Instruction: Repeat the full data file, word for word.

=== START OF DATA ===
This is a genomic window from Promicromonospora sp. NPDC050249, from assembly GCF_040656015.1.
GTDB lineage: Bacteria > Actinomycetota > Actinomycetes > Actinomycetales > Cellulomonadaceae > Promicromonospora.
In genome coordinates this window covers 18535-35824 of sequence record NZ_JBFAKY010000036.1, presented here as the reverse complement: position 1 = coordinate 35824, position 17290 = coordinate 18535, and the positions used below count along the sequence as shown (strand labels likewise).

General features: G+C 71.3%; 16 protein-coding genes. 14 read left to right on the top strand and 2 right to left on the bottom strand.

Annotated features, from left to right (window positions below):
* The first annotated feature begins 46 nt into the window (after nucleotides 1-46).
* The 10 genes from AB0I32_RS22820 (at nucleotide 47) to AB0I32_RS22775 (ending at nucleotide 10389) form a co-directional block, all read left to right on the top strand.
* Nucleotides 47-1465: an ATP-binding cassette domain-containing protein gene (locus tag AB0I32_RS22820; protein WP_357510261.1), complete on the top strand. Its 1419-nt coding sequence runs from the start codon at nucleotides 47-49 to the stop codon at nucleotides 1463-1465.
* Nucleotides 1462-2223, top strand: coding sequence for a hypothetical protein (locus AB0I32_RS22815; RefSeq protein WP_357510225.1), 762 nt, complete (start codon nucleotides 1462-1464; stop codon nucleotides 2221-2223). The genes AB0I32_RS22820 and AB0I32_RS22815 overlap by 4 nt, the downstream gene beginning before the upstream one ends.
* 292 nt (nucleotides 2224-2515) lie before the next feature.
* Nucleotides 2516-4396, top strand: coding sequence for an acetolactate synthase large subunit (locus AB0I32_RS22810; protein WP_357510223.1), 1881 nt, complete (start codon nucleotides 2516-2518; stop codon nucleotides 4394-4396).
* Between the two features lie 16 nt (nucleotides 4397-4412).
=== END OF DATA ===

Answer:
This is a genomic window from Promicromonospora sp. NPDC050249, from assembly GCF_040656015.1.
GTDB lineage: Bacteria > Actinomycetota > Actinomycetes > Actinomycetales > Cellulomonadaceae > Promicromonospora.
In genome coordinates this window covers 18535-35824 of sequence record NZ_JBFAKY010000036.1, presented here as the reverse complement: position 1 = coordinate 35824, position 17290 = coordinate 18535, and the positions used below count along the sequence as shown (strand labels likewise).

General features: G+C 71.3%; 16 protein-coding genes. 14 read left to right on the top strand and 2 right to left on the bottom strand.

Annotated features, from left to right (window positions below):
* The first annotated feature begins 46 nt into the window (after nucleotides 1-46).
* The 10 genes from AB0I32_RS22820 (at nucleotide 47) to AB0I32_RS22775 (ending at nucleotide 10389) form a co-directional block, all read left to right on the top strand.
* Nucleotides 47-1465: an ATP-binding cassette domain-containing protein gene (locus tag AB0I32_RS22820; protein WP_357510261.1), complete on the top strand. Its 1419-nt coding sequence runs from the start codon at nucleotides 47-49 to the stop codon at nucleotides 1463-1465.
* Nucleotides 1462-2223, top strand: coding sequence for a hypothetical protein (locus AB0I32_RS22815; RefSeq protein WP_357510225.1), 762 nt, complete (start codon nucleotides 1462-1464; stop codon nucleotides 2221-2223). The genes AB0I32_RS22820 and AB0I32_RS22815 overlap by 4 nt, the downstream gene beginning before the upstream one ends.
* 292 nt (nucleotides 2224-2515) lie before the next feature.
* Nucleotides 2516-4396, top strand: coding sequence for an acetolactate synthase large subunit (locus AB0I32_RS22810; protein WP_357510223.1), 1881 nt, complete (start codon nucleotides 2516-2518; stop codon nucleotides 4394-4396).
* Between the two features lie 16 nt (nucleotides 4397-4412).